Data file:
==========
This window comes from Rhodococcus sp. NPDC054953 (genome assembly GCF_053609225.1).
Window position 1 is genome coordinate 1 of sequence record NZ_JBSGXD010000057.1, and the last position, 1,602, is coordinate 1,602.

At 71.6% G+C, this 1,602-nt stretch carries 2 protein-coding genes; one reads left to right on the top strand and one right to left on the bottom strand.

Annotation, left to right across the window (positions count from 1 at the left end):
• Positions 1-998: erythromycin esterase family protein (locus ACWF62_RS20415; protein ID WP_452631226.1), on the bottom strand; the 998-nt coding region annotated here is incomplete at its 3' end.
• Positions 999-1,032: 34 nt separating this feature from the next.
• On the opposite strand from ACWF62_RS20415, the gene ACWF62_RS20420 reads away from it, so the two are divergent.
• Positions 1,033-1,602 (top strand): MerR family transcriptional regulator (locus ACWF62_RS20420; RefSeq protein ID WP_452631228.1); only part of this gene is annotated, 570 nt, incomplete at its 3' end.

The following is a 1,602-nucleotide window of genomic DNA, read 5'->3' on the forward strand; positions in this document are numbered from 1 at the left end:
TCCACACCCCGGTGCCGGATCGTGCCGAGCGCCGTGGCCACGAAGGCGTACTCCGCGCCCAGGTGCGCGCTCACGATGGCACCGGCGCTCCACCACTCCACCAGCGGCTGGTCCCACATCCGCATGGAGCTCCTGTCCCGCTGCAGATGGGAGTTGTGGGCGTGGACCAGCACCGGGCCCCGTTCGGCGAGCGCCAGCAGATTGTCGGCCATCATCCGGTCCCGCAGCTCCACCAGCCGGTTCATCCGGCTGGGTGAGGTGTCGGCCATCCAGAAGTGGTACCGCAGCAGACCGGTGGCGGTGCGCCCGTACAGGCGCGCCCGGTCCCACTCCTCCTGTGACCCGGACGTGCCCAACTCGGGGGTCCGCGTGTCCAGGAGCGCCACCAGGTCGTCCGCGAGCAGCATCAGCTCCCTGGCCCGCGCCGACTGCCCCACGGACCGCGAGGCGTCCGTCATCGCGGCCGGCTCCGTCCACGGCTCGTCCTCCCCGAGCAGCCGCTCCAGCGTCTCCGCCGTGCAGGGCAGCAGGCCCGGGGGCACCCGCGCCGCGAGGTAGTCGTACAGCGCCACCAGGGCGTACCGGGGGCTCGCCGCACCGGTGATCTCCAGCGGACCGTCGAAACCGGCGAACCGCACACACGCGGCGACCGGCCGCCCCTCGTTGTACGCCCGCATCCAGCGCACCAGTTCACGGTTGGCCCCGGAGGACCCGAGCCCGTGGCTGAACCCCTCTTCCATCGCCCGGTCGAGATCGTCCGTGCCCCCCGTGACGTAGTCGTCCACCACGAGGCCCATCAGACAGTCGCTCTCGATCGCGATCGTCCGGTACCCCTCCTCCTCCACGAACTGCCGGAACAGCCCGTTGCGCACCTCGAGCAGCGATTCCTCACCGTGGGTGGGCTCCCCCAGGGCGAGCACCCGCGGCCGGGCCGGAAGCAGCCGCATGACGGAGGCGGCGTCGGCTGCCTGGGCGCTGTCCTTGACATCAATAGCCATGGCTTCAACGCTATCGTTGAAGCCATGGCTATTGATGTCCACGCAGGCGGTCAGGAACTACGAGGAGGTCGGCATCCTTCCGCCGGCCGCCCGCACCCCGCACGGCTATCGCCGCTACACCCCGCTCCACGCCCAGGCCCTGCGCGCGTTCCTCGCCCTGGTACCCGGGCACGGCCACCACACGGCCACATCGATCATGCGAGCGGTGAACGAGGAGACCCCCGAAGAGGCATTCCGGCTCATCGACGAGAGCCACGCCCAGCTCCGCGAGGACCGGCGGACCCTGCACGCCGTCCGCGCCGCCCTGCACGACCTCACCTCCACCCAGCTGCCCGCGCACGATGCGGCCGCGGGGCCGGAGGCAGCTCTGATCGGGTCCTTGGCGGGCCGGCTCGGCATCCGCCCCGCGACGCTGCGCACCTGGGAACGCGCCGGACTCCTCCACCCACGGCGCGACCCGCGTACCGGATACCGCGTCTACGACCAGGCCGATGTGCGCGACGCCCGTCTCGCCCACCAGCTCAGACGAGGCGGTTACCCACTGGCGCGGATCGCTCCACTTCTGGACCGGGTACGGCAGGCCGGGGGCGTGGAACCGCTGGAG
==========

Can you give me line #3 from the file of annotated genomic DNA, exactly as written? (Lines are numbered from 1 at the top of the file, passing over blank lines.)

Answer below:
At 71.6% G+C, this 1,602-nt stretch carries 2 protein-coding genes; one reads left to right on the top strand and one right to left on the bottom strand.